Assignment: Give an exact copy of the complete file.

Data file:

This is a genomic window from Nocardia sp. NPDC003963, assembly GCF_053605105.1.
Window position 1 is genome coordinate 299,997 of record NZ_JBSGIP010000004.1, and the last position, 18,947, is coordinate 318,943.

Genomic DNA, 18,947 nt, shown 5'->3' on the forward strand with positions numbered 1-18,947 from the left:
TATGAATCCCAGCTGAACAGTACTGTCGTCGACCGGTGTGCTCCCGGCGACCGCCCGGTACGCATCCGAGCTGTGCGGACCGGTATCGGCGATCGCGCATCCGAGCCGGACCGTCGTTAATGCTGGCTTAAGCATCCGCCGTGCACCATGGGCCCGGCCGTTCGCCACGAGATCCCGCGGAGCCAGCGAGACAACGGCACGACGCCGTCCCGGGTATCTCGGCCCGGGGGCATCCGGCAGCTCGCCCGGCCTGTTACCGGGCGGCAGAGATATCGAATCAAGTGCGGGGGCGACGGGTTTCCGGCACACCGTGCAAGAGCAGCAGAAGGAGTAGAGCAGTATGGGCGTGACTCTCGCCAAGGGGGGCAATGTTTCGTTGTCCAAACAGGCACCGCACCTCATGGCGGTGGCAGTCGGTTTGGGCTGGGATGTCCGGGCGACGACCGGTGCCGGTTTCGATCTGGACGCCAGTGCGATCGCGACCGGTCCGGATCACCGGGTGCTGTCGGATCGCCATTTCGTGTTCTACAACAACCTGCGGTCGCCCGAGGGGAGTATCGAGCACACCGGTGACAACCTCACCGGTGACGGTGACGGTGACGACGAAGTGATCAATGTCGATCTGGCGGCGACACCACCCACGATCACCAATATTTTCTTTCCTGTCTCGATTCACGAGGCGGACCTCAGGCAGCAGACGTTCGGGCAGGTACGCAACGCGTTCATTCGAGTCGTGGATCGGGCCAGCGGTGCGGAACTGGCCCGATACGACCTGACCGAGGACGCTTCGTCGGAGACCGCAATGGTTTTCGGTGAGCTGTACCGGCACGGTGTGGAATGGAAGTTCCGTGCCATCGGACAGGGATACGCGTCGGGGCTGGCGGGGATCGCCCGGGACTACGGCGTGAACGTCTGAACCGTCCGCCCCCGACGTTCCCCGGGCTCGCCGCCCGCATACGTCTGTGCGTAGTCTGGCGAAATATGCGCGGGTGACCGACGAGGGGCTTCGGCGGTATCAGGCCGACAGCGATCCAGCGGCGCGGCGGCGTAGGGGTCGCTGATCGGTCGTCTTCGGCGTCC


This is a genomic window from Nocardia sp. NPDC003963, assembly GCF_053605105.1.
Window position 1 is genome coordinate 299,997 of record NZ_JBSGIP010000004.1, and the last position, 18,947, is coordinate 318,943.

Genomic DNA, 18,947 nt, shown 5'->3' on the forward strand with positions numbered 1-18,947 from the left:
TATGAATCCCAGCTGAACAGTACTGTCGTCGACCGGTGTGCTCCCGGCGACCGCCCGGTACGCATCCGAGCTGTGCGGACCGGTATCGGCGATCGCGCATCCGAGCCGGACCGTCGTTAATGCTGGCTTAAGCATCCGCCGTGCACCATGGGCCCGGCCGTTCGCCACGAGATCCCGCGGAGCCAGCGAGACAACGGCACGACGCCGTCCCGGGTATCTCGGCCCGGGGGCATCCGGCAGCTCGCCCGGCCTGTTACCGGGCGGCAGAGATATCGAATCAAGTGCGGGGGCGACGGGTTTCCGGCACACCGTGCAAGAGCAGCAGAAGGAGTAGAGCAGTATGGGCGTGACTCTCGCCAAGGGGGGCAATGTTTCGTTGTCCAAACAGGCACCGCACCTCATGGCGGTGGCAGTCGGTTTGGGCTGGGATGTCCGGGCGACGACCGGTGCCGGTTTCGATCTGGACGCCAGTGCGATCGCGACCGGTCCGGATCACCGGGTGCTGTCGGATCGCCATTTCGTGTTCTACAACAACCTGCGGTCGCCCGAGGGGAGTATCGAGCACACCGGTGACAACCTCACCGGTGACGGTGACGGTGACGACGAAGTGATCAATGTCGATCTGGCGGCGACACCACCCACGATCACCAATATTTTCTTTCCTGTCTCGATTCACGAGGCGGACCTCAGGCAGCAGACGTTCGGGCAGGTACGCAACGCGTTCATTCGAGTCGTGGATCGGGCCAGCGGTGCGGAACTGGCCCGATACGACCTGACCGAGGACGCTTCGTCGGAGACCGCAATGGTTTTCGGTGAGCTGTACCGGCACGGTGTGGAATGGAAGTTCCGTGCCATCGGACAGGGATACGCGTCGGGGCTGGCGGGGATCGCCCGGGACTACGGCGTGAACGTCTGAACCGTCCGCCCCCGACGTTCCCCGGGCTCGCCGCCCGCATACGTCTGTGCGTAGTCTGGCGAAATATGCGCGGGTGACCGACGAGGGGCTTCGGCGGTATCAGGCCGACAGCGATCCAGCGGCGCGGCGGCGTAGGGGTCGCTGATCGGTCGTCTTCGGCGTCC